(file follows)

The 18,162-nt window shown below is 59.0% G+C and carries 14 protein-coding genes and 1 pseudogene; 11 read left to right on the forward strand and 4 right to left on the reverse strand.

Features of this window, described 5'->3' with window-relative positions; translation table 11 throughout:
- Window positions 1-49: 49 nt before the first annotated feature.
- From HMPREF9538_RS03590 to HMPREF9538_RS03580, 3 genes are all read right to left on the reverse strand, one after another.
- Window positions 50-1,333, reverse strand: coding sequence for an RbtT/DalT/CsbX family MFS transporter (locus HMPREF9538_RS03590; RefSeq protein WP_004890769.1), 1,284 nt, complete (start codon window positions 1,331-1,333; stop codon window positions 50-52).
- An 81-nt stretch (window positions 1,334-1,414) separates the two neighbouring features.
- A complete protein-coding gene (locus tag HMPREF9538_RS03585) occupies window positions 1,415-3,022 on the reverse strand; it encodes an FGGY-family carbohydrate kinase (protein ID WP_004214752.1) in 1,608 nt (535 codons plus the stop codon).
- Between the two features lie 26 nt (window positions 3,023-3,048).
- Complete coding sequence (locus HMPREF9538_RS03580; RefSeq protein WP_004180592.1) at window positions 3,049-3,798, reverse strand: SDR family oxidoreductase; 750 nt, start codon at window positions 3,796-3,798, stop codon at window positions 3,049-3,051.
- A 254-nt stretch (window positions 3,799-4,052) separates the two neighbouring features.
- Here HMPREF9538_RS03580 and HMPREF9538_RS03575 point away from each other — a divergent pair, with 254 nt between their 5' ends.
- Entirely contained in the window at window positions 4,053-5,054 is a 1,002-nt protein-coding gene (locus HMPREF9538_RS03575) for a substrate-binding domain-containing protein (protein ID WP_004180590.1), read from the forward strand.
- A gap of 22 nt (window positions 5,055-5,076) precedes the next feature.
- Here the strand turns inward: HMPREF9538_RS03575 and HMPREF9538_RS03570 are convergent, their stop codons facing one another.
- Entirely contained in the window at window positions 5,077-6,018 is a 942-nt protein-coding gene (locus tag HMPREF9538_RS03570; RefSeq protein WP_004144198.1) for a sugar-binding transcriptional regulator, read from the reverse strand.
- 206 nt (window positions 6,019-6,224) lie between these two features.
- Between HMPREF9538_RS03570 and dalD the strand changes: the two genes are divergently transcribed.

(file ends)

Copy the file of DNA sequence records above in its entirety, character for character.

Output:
The 18,162-nt window shown below is 59.0% G+C and carries 14 protein-coding genes and 1 pseudogene; 11 read left to right on the forward strand and 4 right to left on the reverse strand.

Features of this window, described 5'->3' with window-relative positions; translation table 11 throughout:
- Window positions 1-49: 49 nt before the first annotated feature.
- From HMPREF9538_RS03590 to HMPREF9538_RS03580, 3 genes are all read right to left on the reverse strand, one after another.
- Window positions 50-1,333, reverse strand: coding sequence for an RbtT/DalT/CsbX family MFS transporter (locus HMPREF9538_RS03590; RefSeq protein WP_004890769.1), 1,284 nt, complete (start codon window positions 1,331-1,333; stop codon window positions 50-52).
- An 81-nt stretch (window positions 1,334-1,414) separates the two neighbouring features.
- A complete protein-coding gene (locus tag HMPREF9538_RS03585) occupies window positions 1,415-3,022 on the reverse strand; it encodes an FGGY-family carbohydrate kinase (protein ID WP_004214752.1) in 1,608 nt (535 codons plus the stop codon).
- Between the two features lie 26 nt (window positions 3,023-3,048).
- Complete coding sequence (locus HMPREF9538_RS03580; RefSeq protein WP_004180592.1) at window positions 3,049-3,798, reverse strand: SDR family oxidoreductase; 750 nt, start codon at window positions 3,796-3,798, stop codon at window positions 3,049-3,051.
- A 254-nt stretch (window positions 3,799-4,052) separates the two neighbouring features.
- Here HMPREF9538_RS03580 and HMPREF9538_RS03575 point away from each other — a divergent pair, with 254 nt between their 5' ends.
- Entirely contained in the window at window positions 4,053-5,054 is a 1,002-nt protein-coding gene (locus HMPREF9538_RS03575) for a substrate-binding domain-containing protein (protein ID WP_004180590.1), read from the forward strand.
- A gap of 22 nt (window positions 5,055-5,076) precedes the next feature.
- Here the strand turns inward: HMPREF9538_RS03575 and HMPREF9538_RS03570 are convergent, their stop codons facing one another.
- Entirely contained in the window at window positions 5,077-6,018 is a 942-nt protein-coding gene (locus tag HMPREF9538_RS03570; RefSeq protein WP_004144198.1) for a sugar-binding transcriptional regulator, read from the reverse strand.
- 206 nt (window positions 6,019-6,224) lie between these two features.
- Between HMPREF9538_RS03570 and dalD the strand changes: the two genes are divergently transcribed.